I don’t want to say the PSP is lacking the “games I want to play” department, but the PSP is lacking in the… never mind. Lucky for me, and maybe some of you, Sony has a few offerings coming this year that may be worthy of time theft. Resistance: Retribution, from Sony Bend, is one such title that may have you giving those emulators a rest. Oh, like I don’t know what you do.
We’ve talked a little about the title before, but for those in the cheap seats, it’s a third-person shooter set in-between Resistance: Fall of Man and Resistance 2 that follows a new protagonist, James Grayson, who is out to ruin the Chimera’s day with lots of guns. Now that we’ve broken the ice, let’s take a little dip in the pool.
Resistance: Retribution plays very much like the studio’s Syphon Filter games on PSP, which means it plays awesomely. Movement is handled via the analog nipple, while the face buttons handle aiming. However, Sony Bend has made some tweaks to their formula by adding an aim assist, to make combat easier to handle without dumbing down the difficulty, as well as an auto-cover system that sticks Grayson to walls and objects without having to deal with button presses. The system works extremely well and doesn’t become a hindrance to running and gunning. The experience is extremely solid and makes use of the PSP’s control layout effectively.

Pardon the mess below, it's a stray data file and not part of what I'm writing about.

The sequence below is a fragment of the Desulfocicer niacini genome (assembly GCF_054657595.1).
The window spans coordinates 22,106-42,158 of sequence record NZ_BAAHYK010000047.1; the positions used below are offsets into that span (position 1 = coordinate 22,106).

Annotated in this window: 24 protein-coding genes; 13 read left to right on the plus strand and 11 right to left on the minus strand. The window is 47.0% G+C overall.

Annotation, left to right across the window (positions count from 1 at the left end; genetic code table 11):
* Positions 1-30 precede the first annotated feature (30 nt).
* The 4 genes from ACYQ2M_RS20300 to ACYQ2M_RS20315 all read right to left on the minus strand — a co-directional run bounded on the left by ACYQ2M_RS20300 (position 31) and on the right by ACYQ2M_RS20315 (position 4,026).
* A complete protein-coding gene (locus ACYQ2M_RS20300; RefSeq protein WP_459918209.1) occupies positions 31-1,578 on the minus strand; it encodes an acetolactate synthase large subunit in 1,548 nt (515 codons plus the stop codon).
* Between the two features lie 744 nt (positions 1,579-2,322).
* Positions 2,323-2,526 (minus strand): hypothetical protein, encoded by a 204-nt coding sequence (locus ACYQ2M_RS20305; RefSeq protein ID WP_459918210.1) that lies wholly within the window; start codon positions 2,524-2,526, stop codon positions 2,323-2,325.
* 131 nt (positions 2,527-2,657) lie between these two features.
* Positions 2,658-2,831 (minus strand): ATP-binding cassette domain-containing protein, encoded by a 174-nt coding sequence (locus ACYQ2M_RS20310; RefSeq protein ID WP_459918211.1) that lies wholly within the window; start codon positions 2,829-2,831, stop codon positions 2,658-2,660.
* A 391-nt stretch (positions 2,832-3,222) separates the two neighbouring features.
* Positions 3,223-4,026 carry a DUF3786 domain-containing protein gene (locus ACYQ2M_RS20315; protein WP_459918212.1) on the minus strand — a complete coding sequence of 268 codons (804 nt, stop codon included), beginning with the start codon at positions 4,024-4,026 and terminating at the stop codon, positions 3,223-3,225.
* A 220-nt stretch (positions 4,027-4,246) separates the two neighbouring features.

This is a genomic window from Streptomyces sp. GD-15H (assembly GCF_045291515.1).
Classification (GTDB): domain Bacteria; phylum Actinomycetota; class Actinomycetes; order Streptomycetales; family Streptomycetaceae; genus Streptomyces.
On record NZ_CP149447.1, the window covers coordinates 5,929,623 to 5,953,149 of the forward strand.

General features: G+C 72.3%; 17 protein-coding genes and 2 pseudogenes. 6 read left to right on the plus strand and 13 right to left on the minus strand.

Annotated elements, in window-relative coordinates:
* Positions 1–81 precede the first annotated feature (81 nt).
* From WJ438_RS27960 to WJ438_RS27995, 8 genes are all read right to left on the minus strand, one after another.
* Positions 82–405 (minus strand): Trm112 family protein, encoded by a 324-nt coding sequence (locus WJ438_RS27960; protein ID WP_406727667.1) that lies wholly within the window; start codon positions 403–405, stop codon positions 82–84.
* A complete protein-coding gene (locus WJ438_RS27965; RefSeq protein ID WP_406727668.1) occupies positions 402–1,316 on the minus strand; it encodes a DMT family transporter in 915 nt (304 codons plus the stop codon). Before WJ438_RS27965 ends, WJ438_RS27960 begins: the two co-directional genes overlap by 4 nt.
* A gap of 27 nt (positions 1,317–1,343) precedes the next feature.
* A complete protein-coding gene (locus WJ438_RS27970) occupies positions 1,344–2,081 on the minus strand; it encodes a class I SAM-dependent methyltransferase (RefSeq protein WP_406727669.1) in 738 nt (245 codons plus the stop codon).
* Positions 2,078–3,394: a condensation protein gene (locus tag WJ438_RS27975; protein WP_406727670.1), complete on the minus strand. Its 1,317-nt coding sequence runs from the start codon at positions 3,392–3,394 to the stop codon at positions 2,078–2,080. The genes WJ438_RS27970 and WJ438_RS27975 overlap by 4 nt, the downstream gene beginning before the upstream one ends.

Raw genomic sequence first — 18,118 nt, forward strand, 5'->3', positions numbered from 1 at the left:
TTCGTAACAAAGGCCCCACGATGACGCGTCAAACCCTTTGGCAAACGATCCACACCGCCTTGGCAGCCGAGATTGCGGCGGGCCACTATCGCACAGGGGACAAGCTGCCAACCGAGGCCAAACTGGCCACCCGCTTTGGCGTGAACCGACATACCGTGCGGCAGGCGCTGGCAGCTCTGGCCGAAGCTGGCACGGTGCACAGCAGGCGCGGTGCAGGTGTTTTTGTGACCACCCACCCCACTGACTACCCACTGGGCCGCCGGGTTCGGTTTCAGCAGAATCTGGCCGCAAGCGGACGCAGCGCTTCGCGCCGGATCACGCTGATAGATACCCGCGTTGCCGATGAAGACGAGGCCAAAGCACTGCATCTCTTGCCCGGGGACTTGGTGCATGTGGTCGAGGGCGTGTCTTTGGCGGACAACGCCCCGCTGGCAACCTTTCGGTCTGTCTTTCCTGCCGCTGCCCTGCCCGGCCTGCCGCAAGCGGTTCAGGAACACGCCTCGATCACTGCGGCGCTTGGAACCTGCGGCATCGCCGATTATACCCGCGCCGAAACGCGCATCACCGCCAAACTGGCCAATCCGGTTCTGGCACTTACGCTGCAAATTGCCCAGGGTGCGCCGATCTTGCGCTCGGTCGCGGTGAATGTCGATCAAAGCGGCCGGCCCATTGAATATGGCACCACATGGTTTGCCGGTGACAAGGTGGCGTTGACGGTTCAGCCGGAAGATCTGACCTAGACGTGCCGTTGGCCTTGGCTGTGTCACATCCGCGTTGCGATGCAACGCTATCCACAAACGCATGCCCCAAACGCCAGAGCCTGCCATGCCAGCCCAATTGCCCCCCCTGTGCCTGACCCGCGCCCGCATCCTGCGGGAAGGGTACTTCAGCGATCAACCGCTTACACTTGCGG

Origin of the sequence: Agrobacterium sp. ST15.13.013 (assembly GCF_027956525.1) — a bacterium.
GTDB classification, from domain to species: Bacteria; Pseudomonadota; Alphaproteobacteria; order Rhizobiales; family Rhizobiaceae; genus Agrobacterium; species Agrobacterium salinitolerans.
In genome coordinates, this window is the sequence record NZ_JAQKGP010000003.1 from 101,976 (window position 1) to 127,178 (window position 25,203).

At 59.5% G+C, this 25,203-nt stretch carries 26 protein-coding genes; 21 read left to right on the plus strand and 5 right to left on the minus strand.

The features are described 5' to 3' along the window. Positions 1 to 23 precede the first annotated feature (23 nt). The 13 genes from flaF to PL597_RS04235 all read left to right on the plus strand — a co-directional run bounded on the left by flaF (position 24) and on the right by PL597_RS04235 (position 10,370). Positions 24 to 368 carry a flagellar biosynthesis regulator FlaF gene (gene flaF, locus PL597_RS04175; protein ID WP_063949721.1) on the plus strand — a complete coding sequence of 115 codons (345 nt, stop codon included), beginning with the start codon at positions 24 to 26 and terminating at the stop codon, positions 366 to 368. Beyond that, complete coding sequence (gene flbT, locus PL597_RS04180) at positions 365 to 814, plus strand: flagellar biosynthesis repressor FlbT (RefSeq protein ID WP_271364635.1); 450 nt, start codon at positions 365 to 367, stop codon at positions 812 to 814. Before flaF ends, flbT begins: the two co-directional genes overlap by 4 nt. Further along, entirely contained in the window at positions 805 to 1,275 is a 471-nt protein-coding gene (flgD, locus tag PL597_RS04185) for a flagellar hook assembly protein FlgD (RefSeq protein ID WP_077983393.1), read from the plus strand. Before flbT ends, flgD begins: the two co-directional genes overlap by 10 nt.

While that’s all well and good, there’s another aspect to the game that’s pretty different: PSP Plus. What this means is if you own a copy of Resistance 2 for the PS3 you can hook the PSP up via USB and unlock an “Infected” mode of the game, which gives you different abilities, new weapons and a slightly altered storyline. You’re not only able to play Resistance: Retribution on your TV (AV cables required), but also control the game via DualShock 3, complete with an expanded control scheme and rumble support. While it’s a very cool feature that put a smile on my face, it’s not all gumdrops and teddy bears.
Playing with this functionality is both kinda cool (DualShock 3 control is excellent) and kind of odd. Graphically, the game suffers when fed to a television. What is crisp, clean and an absolute treat for the eyes on the PSP’s screen, is rather rough whilst exported to the big screen. You are able to use the DS3 without the game running on your TV, but without a stand for the PSP, it’s pretty much an exercise in gymnastics to play properly. There’s also the business of it defeating the portableness of it all. However, despite the glaring issues, it’s very cool to see connectivity between a big, bad console and its portable counterpart go a little outside the box to explore some slappy new ideas. If only some other companies would do such things — looking at you Nintendo.
In the end, I came away from Resistance: Retribution rather impressed. The game does justice to its big brothers in keeping with the series’ hectic, action-packed roots, without sacrificing the experience for small screen playability. While the PSP Plus functionality may feel a little strange, it doesn’t hurt the core of the product. It’ll surely be one to keep an eye on when it hits shelves this March.